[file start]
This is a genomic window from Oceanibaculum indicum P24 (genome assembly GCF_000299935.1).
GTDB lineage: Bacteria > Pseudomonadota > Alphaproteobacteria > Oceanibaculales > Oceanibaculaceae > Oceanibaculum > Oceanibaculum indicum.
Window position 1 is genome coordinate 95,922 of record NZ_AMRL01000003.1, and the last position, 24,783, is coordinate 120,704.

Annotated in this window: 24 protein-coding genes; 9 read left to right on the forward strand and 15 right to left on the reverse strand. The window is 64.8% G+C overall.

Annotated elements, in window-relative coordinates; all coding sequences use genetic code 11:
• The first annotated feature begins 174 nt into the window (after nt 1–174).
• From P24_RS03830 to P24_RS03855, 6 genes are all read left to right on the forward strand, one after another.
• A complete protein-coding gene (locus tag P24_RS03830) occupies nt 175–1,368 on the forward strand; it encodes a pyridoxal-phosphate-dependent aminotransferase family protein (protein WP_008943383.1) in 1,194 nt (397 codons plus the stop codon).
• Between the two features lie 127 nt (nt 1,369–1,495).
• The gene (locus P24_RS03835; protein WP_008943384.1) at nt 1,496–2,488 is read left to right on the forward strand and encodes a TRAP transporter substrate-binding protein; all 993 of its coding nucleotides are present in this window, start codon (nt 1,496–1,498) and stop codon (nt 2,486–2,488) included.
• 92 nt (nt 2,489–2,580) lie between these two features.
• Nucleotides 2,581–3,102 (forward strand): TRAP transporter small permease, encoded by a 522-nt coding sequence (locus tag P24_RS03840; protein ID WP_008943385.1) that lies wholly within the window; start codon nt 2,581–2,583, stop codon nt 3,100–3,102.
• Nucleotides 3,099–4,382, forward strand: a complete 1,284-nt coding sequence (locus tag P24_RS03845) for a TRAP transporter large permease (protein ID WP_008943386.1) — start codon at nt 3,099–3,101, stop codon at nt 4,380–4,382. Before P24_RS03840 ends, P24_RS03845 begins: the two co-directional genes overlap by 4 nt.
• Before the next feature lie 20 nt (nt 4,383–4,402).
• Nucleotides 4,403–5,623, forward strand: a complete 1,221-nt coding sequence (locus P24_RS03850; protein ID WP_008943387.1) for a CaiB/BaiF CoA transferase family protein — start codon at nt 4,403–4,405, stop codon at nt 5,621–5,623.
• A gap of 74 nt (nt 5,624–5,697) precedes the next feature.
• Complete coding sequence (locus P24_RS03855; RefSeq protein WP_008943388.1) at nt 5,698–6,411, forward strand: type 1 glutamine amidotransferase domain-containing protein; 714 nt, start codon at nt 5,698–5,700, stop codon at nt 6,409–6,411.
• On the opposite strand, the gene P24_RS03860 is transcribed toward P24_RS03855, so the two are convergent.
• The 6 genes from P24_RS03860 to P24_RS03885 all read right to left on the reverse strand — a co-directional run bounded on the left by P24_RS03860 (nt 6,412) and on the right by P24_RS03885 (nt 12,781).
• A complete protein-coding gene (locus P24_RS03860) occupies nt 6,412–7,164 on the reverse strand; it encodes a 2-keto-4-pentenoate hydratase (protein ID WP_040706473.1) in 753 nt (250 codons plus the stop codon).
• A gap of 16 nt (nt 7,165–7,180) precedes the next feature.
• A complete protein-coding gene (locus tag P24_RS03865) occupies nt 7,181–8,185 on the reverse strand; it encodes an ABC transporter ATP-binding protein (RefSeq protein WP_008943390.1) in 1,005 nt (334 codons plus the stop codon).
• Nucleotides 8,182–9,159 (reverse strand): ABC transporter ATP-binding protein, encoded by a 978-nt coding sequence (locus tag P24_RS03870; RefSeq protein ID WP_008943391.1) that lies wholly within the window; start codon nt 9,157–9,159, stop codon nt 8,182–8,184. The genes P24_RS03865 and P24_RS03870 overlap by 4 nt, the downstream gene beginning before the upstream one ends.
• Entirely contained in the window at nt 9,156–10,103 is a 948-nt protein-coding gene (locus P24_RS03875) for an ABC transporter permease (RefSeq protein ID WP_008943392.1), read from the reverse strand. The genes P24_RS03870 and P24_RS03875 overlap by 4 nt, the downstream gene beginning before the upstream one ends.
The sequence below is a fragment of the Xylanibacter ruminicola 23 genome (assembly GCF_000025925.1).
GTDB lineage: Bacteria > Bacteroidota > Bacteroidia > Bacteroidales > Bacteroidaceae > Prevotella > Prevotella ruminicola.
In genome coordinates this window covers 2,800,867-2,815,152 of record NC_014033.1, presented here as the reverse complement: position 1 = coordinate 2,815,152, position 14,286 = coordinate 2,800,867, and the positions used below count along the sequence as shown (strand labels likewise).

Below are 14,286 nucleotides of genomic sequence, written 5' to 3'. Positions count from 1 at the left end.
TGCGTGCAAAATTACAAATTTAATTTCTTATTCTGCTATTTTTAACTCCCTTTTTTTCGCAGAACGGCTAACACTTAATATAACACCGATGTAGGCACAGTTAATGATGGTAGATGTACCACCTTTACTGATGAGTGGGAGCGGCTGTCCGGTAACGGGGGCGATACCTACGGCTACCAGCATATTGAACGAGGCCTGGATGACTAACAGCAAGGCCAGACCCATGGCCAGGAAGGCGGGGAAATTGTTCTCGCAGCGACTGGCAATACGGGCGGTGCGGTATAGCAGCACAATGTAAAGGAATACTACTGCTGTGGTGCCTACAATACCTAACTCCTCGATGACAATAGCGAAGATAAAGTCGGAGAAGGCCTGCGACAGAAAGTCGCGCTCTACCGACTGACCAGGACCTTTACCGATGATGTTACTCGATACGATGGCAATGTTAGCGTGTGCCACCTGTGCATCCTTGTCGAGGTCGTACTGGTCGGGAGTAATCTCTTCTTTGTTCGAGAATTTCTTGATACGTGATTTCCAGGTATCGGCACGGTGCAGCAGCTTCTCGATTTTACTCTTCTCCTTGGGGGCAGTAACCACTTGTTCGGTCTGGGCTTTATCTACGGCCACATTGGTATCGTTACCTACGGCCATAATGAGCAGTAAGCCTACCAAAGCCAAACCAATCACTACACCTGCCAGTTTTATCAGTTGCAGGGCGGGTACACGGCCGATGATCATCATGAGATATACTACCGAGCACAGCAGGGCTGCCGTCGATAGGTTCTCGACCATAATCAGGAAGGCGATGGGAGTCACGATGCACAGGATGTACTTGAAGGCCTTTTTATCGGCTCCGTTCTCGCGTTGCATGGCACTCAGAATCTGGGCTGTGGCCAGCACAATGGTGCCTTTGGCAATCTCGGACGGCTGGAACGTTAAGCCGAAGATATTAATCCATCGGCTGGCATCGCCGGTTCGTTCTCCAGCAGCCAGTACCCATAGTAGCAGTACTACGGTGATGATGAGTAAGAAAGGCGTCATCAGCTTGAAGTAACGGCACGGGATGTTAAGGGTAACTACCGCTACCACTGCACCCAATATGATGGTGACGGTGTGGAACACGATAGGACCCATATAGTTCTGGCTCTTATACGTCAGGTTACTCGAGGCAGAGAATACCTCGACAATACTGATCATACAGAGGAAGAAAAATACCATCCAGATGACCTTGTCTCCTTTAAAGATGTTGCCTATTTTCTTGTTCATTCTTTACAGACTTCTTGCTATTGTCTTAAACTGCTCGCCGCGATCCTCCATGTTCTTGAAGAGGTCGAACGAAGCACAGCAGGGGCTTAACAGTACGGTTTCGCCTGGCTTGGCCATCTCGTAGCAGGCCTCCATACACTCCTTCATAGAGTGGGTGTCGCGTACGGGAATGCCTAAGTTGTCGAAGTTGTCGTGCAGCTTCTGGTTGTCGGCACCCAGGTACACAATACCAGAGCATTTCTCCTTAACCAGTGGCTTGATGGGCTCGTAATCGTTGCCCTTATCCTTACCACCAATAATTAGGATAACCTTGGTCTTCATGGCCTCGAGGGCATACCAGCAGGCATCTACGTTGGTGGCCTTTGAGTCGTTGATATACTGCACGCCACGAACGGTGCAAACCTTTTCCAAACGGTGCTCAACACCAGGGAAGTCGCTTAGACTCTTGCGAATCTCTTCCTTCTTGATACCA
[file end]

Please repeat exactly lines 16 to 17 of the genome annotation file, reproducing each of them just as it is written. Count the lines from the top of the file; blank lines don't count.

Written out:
• A gap of 74 nt (nt 5,624–5,697) precedes the next feature.
• Complete coding sequence (locus P24_RS03855; RefSeq protein WP_008943388.1) at nt 5,698–6,411, forward strand: type 1 glutamine amidotransferase domain-containing protein; 714 nt, start codon at nt 5,698–5,700, stop codon at nt 6,409–6,411.